The Quantitative Section is 62 minutes long, with 31 multiple-choice questions. This gives you approximately two minutes to answer each question. Many will be answered more quickly, and you may find that you need to spend more than two minutes on some questions. However, you should not take too long with any one question, as you do not want to run out of time at the end. There are two basic Quantitative question types, Problem-Solving and Data-Sufficiency. Within these two basic types, a variety of mathematical topics may be covered from arithmetic, algebra, geometry, and word problems. Some questions also test “data interpretation” and require you to analyze information presented in a graph. None of the problems require more than a high-school level of algebra and geometry, but that does not mean that the test should be easy. The GMAT tests your ability to reason and to solve problems efficiently more than it tests your knowledge of any area of math. For this reason, it is crucial not only to review the content that might be tested on the Quantitative Section but also to do enough practice problems that you become familiar with the kind of logic used to construct the problems and the most effective ways to quickly assess them and find the correct answer. At the testing center, you will be given a small erasable whiteboard or a laminated booklet to use for calculations and notes.

*Problem-Solving* problems present a problem and require you to select the correct answer from among five choices. The problem could be as straightforward as an equation, where you need to solve for x. It could be a word problem, or a geometry problem with a diagram that you may need to copy on your tablet. Solving the problem may involve doing simple computation (You don’t get to use a calculator, so brush up on your arithmetic skills!). You are expected to be proficient with concepts such as exponents, square roots, fractions and decimals, as well as algebra (linear and quadratic equations) and geometry (for speed purposes you must memorize basic formulas which will be crucial to solving problems). One thing to keep in mind is that, unlike on high school math tests,* the correct answer to each question is already on the screen*. You won’t be graded on “showing your work,” so getting to the answer quickly is much more important than getting to the answer using the “correct” method. You can even use the answer choices to help you.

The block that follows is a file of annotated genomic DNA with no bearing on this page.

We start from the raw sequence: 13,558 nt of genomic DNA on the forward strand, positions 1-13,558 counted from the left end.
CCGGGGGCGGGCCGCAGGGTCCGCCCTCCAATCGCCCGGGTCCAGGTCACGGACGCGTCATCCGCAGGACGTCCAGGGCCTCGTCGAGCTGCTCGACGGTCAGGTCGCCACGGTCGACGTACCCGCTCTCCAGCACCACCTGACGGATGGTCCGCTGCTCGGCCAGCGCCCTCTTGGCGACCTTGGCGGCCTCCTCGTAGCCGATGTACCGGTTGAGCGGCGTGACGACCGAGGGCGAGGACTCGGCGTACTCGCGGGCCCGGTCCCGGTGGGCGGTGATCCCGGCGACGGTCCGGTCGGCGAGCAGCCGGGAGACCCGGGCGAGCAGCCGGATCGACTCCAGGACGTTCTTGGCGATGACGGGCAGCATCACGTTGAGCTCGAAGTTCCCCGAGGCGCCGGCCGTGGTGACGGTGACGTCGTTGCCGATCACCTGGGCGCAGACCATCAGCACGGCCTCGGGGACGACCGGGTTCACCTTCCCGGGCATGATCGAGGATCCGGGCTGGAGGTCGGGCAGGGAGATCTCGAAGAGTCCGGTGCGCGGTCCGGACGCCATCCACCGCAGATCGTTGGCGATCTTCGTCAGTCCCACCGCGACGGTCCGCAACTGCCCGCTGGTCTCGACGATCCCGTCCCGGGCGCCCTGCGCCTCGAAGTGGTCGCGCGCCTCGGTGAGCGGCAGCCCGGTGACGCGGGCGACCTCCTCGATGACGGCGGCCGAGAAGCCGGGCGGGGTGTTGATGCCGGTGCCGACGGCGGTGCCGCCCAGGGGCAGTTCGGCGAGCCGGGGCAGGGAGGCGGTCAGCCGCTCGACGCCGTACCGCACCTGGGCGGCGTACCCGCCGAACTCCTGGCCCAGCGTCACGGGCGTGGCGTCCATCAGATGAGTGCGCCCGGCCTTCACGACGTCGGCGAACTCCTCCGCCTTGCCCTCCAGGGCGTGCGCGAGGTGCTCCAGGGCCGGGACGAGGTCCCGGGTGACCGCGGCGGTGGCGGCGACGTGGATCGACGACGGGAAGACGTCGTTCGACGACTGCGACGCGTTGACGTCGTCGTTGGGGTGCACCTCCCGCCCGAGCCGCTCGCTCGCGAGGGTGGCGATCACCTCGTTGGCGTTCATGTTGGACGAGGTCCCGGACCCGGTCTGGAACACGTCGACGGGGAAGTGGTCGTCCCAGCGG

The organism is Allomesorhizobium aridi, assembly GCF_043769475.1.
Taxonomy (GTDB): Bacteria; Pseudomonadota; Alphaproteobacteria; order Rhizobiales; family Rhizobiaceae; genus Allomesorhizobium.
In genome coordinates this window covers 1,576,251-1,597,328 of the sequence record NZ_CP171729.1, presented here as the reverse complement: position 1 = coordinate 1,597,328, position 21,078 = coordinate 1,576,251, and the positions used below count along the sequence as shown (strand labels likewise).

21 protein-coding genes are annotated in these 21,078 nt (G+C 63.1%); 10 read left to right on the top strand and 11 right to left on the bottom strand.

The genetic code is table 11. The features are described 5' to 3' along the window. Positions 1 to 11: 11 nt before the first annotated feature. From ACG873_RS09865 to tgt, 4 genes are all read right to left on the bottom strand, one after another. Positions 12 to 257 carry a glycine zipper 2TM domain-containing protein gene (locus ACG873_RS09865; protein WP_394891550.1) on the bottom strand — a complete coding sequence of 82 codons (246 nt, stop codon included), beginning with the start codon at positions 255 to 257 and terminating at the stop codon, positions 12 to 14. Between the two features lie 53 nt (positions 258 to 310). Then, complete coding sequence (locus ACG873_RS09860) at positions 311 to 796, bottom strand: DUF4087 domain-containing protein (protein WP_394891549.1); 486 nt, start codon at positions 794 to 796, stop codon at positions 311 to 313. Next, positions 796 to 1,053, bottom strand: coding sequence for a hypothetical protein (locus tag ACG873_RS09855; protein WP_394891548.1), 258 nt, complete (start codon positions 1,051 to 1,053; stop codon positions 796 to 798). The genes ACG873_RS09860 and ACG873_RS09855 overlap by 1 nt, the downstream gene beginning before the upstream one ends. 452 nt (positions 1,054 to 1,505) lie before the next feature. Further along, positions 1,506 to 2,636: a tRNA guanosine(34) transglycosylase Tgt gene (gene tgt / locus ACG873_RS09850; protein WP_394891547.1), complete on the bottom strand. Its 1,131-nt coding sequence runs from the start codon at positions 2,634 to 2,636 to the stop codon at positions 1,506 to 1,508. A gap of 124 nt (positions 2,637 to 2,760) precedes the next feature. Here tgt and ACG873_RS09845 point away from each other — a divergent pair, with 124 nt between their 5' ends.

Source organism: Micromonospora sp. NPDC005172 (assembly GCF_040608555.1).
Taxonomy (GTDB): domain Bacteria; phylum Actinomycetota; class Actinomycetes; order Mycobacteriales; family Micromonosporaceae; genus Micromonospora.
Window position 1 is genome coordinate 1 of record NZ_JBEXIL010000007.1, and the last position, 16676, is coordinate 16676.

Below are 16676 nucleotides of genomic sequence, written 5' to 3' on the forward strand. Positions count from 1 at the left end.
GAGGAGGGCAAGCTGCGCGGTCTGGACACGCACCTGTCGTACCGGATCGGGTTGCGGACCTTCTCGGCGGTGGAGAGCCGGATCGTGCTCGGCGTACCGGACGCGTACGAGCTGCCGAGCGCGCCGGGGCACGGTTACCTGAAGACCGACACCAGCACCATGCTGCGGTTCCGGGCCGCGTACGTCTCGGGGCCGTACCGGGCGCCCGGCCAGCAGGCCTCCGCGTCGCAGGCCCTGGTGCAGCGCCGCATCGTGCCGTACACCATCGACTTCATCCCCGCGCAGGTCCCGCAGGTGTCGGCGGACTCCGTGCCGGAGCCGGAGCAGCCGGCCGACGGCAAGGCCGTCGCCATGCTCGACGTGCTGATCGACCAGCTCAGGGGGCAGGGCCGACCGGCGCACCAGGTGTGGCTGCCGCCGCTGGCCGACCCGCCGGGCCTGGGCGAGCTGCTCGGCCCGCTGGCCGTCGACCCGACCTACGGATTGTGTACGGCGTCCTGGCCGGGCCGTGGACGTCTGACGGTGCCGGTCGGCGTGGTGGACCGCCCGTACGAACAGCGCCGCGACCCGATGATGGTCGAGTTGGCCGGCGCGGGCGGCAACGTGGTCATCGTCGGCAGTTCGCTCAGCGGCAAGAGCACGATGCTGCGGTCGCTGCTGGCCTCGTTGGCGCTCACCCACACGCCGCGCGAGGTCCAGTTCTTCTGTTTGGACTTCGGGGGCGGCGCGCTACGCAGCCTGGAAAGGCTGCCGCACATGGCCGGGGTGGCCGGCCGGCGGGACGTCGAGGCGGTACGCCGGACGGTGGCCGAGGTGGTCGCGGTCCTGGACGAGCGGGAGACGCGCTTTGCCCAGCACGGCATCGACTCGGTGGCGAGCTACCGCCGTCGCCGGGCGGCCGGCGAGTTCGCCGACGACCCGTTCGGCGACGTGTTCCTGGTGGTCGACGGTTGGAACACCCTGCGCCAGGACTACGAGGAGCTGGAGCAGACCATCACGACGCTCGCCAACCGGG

*Data-Sufficiency* questions are different from Problem Solving questions. In a DS question, you will be presented with some initial information and two statements, labeled 1 and 2. Your task is to decide whether the statements give you enough information to enable you to answer the question. You must choose one of the following answers:

- Statement (1) ALONE is sufficient, but statement (2) is not sufficient.
- Statement (2) ALONE is sufficient, but statement (1) is not sufficient.
- BOTH statements TOGETHER are sufficient, but NEITHER statement ALONE is sufficient.
- EACH statement ALONE is sufficient.
- Statements (1) and (2) TOGETHER are NOT sufficient.

According to GMAC, Data-Sufficiency questions are designed to “measure your ability to analyze a quantitative problem, recognize which information is relevant, and determine at what point there is sufficient information to solve a problem.”

One thing to note is that there is no set order to the questions that you will be asked. Because of the Computer-Adaptive format of the GMAT, no two tests will be the same.